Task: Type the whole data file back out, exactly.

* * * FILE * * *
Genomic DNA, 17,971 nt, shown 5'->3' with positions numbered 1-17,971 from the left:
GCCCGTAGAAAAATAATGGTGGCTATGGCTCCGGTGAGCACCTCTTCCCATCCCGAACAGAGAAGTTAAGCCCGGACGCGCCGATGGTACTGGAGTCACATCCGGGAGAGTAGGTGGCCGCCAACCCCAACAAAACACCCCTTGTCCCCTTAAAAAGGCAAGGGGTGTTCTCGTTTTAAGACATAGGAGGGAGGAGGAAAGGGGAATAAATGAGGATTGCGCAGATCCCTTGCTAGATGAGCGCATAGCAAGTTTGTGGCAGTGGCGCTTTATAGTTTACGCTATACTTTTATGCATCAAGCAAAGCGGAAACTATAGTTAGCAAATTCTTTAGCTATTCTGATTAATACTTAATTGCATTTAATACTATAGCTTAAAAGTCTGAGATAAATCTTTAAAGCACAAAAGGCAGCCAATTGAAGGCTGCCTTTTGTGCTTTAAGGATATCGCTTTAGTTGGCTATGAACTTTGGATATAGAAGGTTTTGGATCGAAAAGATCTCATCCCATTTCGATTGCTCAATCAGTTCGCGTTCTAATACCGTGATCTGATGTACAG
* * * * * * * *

Genomic DNA, 17,971 nt, shown 5'->3' with positions numbered 1-17,971 from the left:
GCCCGTAGAAAAATAATGGTGGCTATGGCTCCGGTGAGCACCTCTTCCCATCCCGAACAGAGAAGTTAAGCCCGGACGCGCCGATGGTACTGGAGTCACATCCGGGAGAGTAGGTGGCCGCCAACCCCAACAAAACACCCCTTGTCCCCTTAAAAAGGCAAGGGGTGTTCTCGTTTTAAGACATAGGAGGGAGGAGGAAAGGGGAATAAATGAGGATTGCGCAGATCCCTTGCTAGATGAGCGCATAGCAAGTTTGTGGCAGTGGCGCTTTATAGTTTACGCTATACTTTTATGCATCAAGCAAAGCGGAAACTATAGTTAGCAAATTCTTTAGCTATTCTGATTAATACTTAATTGCATTTAATACTATAGCTTAAAAGTCTGAGATAAATCTTTAAAGCACAAAAGGCAGCCAATTGAAGGCTGCCTTTTGTGCTTTAAGGATATCGCTTTAGTTGGCTATGAACTTTGGATATAGAAGGTTTTGGATCGAAAAGATCTCATCCCATTTCGATTGCTCAATCAGTTCGCGTTCTAATACCGTGATCTGATGTACAG